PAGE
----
Meet the Wives Handbook: Anne Boleyn

Role as Queen

Scorned by Henry VIII, Anne of Cleves was queen for a mere six months. She was never crowned and all attempts to discuss her coronation with the king were rebuffed.

Ever since her betrothal to Henry VIII, Anne of Cleves had been expected by members of both the Catholic and reformist factions at court to advance the cause of Protestantism in England. It never happened.

Instead, Queen Anne settled into a kind of limbo. She appeared at two holiday tournaments and other public events, and received visits from the king. She spent her days playing cards with her ladies-in-waiting, receiving gifts and various congratulatory messages from Cleves and her husband's subjects. She also concentrated on improving her language skills - her success in this can perhaps be measured by a French report that the English valued her "as one of the most sweet, gracious and humane queens they had had."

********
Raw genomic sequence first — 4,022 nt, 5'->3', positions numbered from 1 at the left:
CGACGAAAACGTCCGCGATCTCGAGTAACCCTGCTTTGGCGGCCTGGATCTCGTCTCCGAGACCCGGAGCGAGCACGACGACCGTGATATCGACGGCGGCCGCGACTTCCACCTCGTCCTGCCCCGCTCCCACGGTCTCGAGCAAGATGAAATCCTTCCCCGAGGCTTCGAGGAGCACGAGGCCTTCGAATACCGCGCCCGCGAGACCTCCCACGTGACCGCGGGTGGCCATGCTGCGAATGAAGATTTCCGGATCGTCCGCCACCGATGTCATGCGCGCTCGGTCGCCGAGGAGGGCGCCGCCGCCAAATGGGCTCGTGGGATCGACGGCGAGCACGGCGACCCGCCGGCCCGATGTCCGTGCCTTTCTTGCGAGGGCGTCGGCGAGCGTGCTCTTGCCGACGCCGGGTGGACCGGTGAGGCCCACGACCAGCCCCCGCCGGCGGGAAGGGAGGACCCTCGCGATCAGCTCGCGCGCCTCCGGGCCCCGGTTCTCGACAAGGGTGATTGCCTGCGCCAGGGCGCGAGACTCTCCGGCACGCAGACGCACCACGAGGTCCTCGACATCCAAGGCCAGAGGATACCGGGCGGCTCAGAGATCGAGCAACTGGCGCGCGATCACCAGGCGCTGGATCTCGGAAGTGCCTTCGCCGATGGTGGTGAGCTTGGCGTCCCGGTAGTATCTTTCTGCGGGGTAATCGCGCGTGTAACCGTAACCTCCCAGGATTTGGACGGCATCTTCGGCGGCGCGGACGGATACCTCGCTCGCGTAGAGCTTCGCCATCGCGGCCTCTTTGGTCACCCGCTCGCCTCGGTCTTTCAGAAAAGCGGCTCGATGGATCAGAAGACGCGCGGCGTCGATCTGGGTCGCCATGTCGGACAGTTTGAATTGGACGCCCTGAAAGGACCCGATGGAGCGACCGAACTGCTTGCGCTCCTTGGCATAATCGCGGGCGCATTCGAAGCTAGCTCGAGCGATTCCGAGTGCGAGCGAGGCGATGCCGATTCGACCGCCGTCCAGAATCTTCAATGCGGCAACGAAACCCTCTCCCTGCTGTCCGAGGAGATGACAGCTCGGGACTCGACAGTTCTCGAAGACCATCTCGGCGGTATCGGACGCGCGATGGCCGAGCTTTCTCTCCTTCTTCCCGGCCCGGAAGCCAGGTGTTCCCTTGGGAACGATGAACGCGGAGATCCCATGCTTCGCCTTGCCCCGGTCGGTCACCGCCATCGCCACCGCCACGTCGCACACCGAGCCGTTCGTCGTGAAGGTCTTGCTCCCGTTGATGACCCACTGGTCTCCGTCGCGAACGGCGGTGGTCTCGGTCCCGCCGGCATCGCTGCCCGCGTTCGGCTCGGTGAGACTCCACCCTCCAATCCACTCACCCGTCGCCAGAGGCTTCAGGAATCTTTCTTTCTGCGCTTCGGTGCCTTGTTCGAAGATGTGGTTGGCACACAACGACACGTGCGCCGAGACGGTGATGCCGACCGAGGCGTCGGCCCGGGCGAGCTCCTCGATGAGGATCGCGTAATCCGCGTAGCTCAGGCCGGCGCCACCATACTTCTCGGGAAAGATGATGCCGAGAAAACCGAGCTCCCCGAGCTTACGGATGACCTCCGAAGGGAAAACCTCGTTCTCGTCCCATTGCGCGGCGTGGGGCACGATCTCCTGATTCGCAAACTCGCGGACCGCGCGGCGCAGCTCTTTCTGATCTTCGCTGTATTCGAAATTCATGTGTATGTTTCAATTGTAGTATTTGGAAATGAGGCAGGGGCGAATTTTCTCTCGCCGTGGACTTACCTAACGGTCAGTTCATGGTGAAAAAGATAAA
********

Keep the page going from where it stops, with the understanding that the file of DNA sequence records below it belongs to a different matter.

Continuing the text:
Not speaking enough English to understand court gossip, though, she had only slowly become aware that her position was vulnerable. Rumors concerning the king's interest in maid-of-honor Catherine Howard had reached her. Together with the ambassador from Cleves, Queen Anne discussed ways to advance her coronation and thus reinforce her position.

But the talk came too late. By late June 1540, five months after her marriage, Anne of Cleves' presence at court was no longer deemed necessary. The king's Privy Council arranged for her to be moved to Richmond Palace, a royal residence along the Thames, ostensibly to protect her from the plague. Henry VIII himself did not inform his wife of this decision and would not see her again until after the divorce was final.





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